The COVID-19 Pandemic may have changed travel plans, but it hasn’t dampened the desire to travel. In fact, in 2021, 45% of U.S. travelers were planning international trips.
If you’re one of them, vaccines and immunizations, along with a bit of flexibility and research, can still open a world of adventure for you. However, whether you’re headed for warmer weather in the Caribbean or finally taking that African safari, you must know what travel vaccinations and immunizations you’ll need beforehand. Below are a few tips to prepare.
Keep updated on COVID-related requirements
The outbreak of the COVID-19 pandemic and consequent protective measures have varied not only from region to region within the U.S. but from country to country. Airline companies in the United States will follow CDC guidelines. Depending on your vaccination status and travel plans, you may be asked to get a pre-travel COVID test and/or submit to a post-travel quarantine.
In the meantime, the one sure thing you can do to help protect against severe COVID-related illness is to get a COVID vaccination if you haven’t already.
You can find information on your destinations and the vaccine, quarantine, and testing requirements of your international destinations through the CDC link below.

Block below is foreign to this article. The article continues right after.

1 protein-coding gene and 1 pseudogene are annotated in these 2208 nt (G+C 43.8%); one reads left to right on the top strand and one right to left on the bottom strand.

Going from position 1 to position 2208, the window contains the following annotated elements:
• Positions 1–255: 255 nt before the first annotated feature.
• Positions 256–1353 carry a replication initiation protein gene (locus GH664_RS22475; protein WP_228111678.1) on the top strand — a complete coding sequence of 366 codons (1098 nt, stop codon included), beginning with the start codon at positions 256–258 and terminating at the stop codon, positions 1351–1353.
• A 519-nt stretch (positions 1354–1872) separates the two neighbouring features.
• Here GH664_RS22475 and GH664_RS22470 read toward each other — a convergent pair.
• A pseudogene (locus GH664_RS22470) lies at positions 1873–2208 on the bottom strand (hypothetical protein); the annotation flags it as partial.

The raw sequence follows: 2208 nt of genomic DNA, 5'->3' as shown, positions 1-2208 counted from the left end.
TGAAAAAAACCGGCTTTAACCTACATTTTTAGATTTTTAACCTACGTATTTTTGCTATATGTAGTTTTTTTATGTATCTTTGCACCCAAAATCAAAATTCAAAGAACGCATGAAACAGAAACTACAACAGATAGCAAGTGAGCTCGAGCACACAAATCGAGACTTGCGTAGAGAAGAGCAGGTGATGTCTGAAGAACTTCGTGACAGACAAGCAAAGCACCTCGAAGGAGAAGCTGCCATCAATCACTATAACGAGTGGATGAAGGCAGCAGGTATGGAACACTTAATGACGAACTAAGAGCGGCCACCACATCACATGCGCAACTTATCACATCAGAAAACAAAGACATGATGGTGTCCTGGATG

Travel vaccines vary
Be sure you are up to date on routine vaccines, the standard immunizations that all children and adults are encouraged to get, such as tetanus, diphtheria and pertussis.
Since other countries can have disease breakouts that we may not experience in the United States, this is an excellent time to ensure you’re current on all routine vaccines. Your provider should have a record or be able to advise you on your vaccination history and status.
Specific countries recommend certain vaccines to prevent diseases from spreading from one country to another, especially if you’re traveling to areas with a high risk of contracting particular illnesses. In addition, some countries have required vaccines if you want to travel to specific parts of the world, such as Africa, South America or Saudi Arabia.
Certain vaccinations will be given over several days or even weeks. You should allow 4-6 weeks to receive any vaccinations needed to enable them to work. Sometimes vaccination recommendations depend on what you will be doing in a particular place. Two people may be visiting the same country, but their vaccinations may vary if they plan to go to different locations. Consider contacting a travel health specialist who can determine what you need based on your itinerary.
Know some common travel vaccines
Almost every region of the world has location-specific diseases. Your vaccination schedule may vary from the common vaccines and diseases they prevent below. Vaccines will also vary depending on your booster shot schedule and your age. A few give you the option of injection versus pill form. Here are some of the most common diseases which travel vaccinations can provide protection:
- Hepatitis A
- Hepatitis B
- Yellow Fever
- Meningococcal bacterial infections
Where to get your travel vaccines
If you are planning to travel soon, visit CareNow® to get vaccinations for yellow fever, typhoid, hepatitis A & B, meningitis and tetanus, including pertussis.
Each of our more than 150 locations throughout the United States is ready to serve you—both after hour and on the weekend.
We make your visit as convenient as possible. In fact, no appointment is necessary; simply walk in or be sure to check in online using our Web Check-In® to avoid the waiting room!